Kumi Naidoo boards the Leiv Eiriksson

In May 2011, Greenpeace volunteers from nine countries boarded the 53,000 tonne Leiv Eiriksson rig in the freezing waters west of Greenland to demand that UK company Cairn Energy publish its plan for dealing with an oil spill in the Arctic. Though the activists were arrested, their actions sparked worldwide attention, and mounting pressure, with more than 100,000 people signing a petition calling for the document be released. The Greenland Government finally published the plan in August.

On Tuesday, they have been found guilty of trespassing and fined by a Greenland Court, after they scaled one of the world’s biggest oil rigs. In addition, 18 of the activists were also found guilty of breaking the security zone around the rig.

One of the activists, Ben Ayliffe, explains why they took action:

"The Arctic is unique. Its remoteness, sheer scale and all-too-obvious fragility touches something deep within us. Even people who live thousands of miles from the Pole have an almost spiritual attachment to the place.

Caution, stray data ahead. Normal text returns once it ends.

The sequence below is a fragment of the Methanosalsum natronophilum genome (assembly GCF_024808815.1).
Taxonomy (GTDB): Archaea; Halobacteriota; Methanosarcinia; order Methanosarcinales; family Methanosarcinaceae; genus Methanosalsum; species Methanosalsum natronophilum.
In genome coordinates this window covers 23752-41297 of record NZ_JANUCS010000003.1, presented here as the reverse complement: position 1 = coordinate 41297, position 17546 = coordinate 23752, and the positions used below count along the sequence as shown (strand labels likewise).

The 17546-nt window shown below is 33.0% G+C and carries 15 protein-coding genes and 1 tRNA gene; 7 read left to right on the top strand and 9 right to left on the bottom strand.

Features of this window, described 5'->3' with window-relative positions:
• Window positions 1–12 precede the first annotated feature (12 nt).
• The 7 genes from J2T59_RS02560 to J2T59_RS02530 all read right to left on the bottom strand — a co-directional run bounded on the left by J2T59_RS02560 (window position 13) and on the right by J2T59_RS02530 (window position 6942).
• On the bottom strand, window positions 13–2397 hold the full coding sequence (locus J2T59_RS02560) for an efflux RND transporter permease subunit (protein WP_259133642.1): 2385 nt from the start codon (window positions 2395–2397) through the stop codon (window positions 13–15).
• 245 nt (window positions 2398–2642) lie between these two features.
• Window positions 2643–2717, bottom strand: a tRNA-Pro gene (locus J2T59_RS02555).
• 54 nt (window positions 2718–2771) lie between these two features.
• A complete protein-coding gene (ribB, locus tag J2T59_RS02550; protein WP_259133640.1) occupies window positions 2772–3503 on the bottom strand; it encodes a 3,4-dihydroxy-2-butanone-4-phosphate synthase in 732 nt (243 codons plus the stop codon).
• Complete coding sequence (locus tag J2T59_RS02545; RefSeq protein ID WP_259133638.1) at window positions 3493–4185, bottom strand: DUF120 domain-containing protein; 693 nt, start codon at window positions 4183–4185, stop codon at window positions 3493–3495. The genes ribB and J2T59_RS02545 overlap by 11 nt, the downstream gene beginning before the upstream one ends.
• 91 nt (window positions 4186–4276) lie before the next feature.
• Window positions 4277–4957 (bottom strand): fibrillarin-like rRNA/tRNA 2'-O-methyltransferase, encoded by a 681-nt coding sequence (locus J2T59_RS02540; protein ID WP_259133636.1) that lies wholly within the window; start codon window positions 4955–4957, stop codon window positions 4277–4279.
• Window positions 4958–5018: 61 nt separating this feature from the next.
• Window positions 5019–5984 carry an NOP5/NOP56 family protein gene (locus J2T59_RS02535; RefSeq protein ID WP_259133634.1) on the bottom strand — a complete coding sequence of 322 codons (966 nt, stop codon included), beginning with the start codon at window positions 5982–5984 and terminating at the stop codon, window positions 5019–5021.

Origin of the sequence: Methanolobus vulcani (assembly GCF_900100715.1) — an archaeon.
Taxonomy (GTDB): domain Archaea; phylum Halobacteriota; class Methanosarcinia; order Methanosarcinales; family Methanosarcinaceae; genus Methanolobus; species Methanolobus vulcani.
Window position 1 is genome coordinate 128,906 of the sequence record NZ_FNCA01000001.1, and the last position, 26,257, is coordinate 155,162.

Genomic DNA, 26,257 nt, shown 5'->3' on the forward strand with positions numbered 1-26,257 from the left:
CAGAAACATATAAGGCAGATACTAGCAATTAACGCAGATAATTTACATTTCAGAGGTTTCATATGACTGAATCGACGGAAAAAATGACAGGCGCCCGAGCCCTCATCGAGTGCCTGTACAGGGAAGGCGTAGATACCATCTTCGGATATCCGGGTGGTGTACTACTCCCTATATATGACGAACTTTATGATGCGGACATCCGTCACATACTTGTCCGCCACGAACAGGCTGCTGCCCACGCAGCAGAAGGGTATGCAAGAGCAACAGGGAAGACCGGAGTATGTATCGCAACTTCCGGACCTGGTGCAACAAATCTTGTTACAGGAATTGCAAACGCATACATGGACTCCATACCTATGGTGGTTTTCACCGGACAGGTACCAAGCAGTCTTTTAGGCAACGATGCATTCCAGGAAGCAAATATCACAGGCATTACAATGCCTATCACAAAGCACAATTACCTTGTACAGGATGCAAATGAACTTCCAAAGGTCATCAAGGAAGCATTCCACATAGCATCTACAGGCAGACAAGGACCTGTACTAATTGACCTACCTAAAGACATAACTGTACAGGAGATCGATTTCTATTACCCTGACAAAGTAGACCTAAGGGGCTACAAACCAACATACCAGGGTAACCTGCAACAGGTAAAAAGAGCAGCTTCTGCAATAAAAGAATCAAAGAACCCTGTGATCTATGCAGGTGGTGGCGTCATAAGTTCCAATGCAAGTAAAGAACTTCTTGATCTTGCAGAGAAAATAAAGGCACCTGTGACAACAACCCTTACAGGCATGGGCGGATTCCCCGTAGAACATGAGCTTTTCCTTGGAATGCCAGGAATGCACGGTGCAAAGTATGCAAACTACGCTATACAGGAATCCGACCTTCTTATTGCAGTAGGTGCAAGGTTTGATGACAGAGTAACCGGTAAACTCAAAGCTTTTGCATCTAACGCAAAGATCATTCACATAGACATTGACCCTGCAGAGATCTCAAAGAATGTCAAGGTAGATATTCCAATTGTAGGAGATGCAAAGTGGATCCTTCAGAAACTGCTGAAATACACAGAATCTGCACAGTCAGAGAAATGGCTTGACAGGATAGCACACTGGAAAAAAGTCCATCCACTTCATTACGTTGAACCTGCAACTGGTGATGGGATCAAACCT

Yet the region is fundamentally changing, warming faster than almost any other part of our planet. Arctic melting is disturbing the delicate equilibrium of the High North, threatening the way of life of hundreds of thousands of people who have lived there for millennia. Wildlife is now critically threatened as the world’s air conditioning system goes into meltdown.

But this barely registers with the oil industry. Instead of a shrinking ice cap they see dollar signs, drilling in increasingly remote, freezing seas even though an oil spill would cause catastrophic damage.

This is why we took peaceful direct action to board Cairn Energy’s rig off Greenland. We were not prepared to sit idly by whilst oil companies rush in to extract more of the oil that is causing the Pole to melt in the first place. Turning the other cheek means leaving a world for our children where an ice-bound North Pole is just a memory.

This isn’t an option.

This is why our campaign to keep the oil industry out of the Arctic will continue."